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Politics News

Cummings, Boakai write Senate

By E. J. Nathaniel Daygbor

The political leaders of the opposition Alternative National Congress, Mr. Alexander Cummings and the ex-ruling Unity Party, former Vice President Joseph Nyumah Boakai have written the Liberian Senate, saying that they won’t appear for the ongoing hearing on implementing recommendations of the Truth and Reconciliation Commission report.
Both leaders and their respective parties are also constituent members of the main opposition Collaborating Political Parties (CPP).

In their separate communications read in the special session of the senate on Monday, July 12, Mr. Cummings said his invitation to advise the Liberian Senate on recommendations of the TRC as proffered by President George Manneh Weah, violates the report itself.
The ANC leader in his letter notes that he’s constrained to request postponement of his appearance due to short notice from the senate.
According to him, he needs more time to allow him to address key national issues as enshrined in the TRC report, including social, political, and economic concerns.
He also highlights that the spread of the Corona Virus Disease in the country makes it impossible for in-person appearance, but promised to do a written position of his understanding and the way forward in the implementation of the TRC recommendations.
For his part, UP Standard Bearer Joseph Boakai, asks senators to work within the rule of laws both locally and internationally in line with best international practice.

The Capitol Building

The former president of the Liberian Senate also declines to appear due to the health pandemic.
Meanwhile, Bong County Senator Prince Moye has filed a motion that the communications of the two political leaders be received and findings from the ongoing exercise are forwarded to them as the final decision of the senate. The motion was voted for overwhelmingly by senators.
On Tuesday, June 22, 2021, the leadership of the Liberian Senate on Capitol Hill submitted a three-page document to Plenary, among others, advising President George Manneh Weah to, among others, constitute a transitional justice commission to determine why the TRC recommendations have not been timely and fully implemented; whether the Commission fully complied with its mandates, such as the face-to-face meeting between perpetrators of crimes and other offenses, and the respective victims.

But critics argue the move is a delay tactic against calls for the establishment of a war and economic crimes court for Liberia, as the TRC recommends prosecution for key actors, including warlords from the country’s protracted civil crises.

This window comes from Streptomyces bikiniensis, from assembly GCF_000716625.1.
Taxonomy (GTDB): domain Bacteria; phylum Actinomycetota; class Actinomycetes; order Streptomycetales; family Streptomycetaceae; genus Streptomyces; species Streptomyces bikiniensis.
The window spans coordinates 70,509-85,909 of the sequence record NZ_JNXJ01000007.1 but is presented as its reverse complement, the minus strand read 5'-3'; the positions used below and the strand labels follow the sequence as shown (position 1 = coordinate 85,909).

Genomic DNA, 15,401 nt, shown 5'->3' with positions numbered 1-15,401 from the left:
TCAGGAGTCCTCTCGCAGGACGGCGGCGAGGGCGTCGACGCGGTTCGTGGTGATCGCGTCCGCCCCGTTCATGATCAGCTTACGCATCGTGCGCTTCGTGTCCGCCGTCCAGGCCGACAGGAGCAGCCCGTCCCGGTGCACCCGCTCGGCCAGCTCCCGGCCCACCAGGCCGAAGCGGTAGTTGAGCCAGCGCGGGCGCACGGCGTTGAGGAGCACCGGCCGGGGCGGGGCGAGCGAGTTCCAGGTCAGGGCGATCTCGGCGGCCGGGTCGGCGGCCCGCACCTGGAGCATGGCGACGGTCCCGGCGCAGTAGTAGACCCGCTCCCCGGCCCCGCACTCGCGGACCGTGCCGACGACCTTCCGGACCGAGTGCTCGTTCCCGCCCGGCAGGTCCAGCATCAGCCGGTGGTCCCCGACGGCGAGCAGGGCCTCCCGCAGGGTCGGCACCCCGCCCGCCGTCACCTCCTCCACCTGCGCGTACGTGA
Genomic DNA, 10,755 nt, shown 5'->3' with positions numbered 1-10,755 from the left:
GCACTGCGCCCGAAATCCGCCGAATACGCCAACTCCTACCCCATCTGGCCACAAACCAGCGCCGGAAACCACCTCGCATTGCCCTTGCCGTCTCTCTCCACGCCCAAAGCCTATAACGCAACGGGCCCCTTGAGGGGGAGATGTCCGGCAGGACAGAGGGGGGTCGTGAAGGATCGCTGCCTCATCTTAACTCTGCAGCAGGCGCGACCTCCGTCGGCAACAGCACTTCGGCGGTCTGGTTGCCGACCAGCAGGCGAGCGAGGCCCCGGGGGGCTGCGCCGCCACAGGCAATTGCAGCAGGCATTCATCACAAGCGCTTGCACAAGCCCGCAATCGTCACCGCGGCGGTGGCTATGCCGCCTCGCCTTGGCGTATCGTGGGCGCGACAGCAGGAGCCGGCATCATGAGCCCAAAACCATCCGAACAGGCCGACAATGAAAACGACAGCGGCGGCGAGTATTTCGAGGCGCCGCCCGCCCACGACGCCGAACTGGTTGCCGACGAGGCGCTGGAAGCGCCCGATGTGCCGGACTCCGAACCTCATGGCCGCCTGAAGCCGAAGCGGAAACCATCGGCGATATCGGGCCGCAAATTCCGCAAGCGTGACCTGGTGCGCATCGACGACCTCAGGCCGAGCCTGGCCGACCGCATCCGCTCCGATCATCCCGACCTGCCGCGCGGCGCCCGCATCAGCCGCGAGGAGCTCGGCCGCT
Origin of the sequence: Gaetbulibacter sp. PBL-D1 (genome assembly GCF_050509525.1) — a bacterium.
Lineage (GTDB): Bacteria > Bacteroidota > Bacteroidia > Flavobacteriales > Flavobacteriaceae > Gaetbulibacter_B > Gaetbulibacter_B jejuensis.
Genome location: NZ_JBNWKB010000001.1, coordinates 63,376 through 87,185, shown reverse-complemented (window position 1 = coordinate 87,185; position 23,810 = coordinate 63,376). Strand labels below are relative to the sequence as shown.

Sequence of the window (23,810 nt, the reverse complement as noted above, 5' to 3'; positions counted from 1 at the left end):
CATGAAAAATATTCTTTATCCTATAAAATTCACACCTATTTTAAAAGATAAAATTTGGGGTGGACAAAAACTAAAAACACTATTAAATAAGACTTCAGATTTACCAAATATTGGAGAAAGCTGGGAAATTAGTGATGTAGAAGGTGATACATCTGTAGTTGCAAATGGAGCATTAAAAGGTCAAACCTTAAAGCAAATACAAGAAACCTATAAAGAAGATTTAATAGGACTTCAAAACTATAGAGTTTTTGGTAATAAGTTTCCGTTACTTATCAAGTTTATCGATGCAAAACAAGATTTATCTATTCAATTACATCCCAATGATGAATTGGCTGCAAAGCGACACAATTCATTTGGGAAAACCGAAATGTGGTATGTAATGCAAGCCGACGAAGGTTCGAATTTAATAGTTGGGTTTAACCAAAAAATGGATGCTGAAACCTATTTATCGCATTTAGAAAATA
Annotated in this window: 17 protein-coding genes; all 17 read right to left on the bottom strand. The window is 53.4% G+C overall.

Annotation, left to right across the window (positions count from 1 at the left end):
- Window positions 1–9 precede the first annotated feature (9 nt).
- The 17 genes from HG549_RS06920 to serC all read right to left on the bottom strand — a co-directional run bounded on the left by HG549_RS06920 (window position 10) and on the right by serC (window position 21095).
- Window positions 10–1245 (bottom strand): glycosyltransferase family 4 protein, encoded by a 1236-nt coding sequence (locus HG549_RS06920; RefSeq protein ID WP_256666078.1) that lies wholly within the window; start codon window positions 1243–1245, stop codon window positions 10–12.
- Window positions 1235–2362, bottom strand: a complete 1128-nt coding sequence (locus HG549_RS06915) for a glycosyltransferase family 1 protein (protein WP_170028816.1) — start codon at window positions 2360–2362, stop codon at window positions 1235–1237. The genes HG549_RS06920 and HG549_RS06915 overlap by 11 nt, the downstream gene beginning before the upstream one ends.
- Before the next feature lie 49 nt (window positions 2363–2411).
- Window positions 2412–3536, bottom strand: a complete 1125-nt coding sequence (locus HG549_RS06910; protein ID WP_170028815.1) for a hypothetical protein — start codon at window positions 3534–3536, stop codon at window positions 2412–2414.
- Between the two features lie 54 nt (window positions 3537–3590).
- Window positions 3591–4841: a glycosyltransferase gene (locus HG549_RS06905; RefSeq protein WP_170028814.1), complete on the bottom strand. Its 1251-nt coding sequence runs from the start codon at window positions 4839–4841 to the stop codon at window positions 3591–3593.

President Weah on September 19, 2019, wrote the Senate, seeking its advice on how to proceed with implementation of the TRC final report amid immense pressure by Liberians at home and abroad buttressed by international partners, seeking justice for victims of the bloody 14-year civil war that took about 250, 000 lives and accountability.
But the President’s request has been shelved at the Senate for almost three years despite demand from the public for quick response.
The leadership also advises that its proposed TJC should examine the effect of the August 2003 Act of the Legislature that grants amnesty to participants, including warlords; to analyze credibility and legitimacy issues surrounding the TRC Final Report in respect of the fact four (4) of the Commissioners had serious issues with the Report and consequently, two did sign the document but instead presented a dissenting report.
It further advises the President to examine ratification/accession of Liberia to the Rome Statute in 2004 after the civil war on the establishment of a war crimes court and to separate said court if established, that has an international dimension from an economic crimes court, which already exists in Liberia.
The leadership argues the cardinal purpose for which the TRC was proposed by the Accra Comprehensive Peace Agreement was “to provide a forum that will address issues of impunity, as well as the opportunity for both the victims and perpetrators of human rights violations to share their experiences, in order to get a clear picture of the past to facilitate genuine healing and reconciliation.”
It points out that in accordance with section 48 of the TRC Report, the President is not obliged to comply with all of the recommendations in the Report, adding that the only requirement for the President’s non-compliance with any of the recommendations is to “show cause” satisfactory to the Legislature, which implies that both the President and the Legislature will eventually determine the best option for healing, reconciliation, and accountability.
“It is clear therefore that the purpose for the establishment of the TRC was to propose measures which will ultimately reconcile the people, and not to open old wounds and divide them further.”
It reminds that signatories of the Comprehensive Peace Accord envisage a South African-style Truth Commission that supported Restorative Justice rather than Retributive Justice, so the same should be held in Liberia.https://thenewdawnliberia.com/peace-not-war-crimes-court/ Editing By Jonathan Browne

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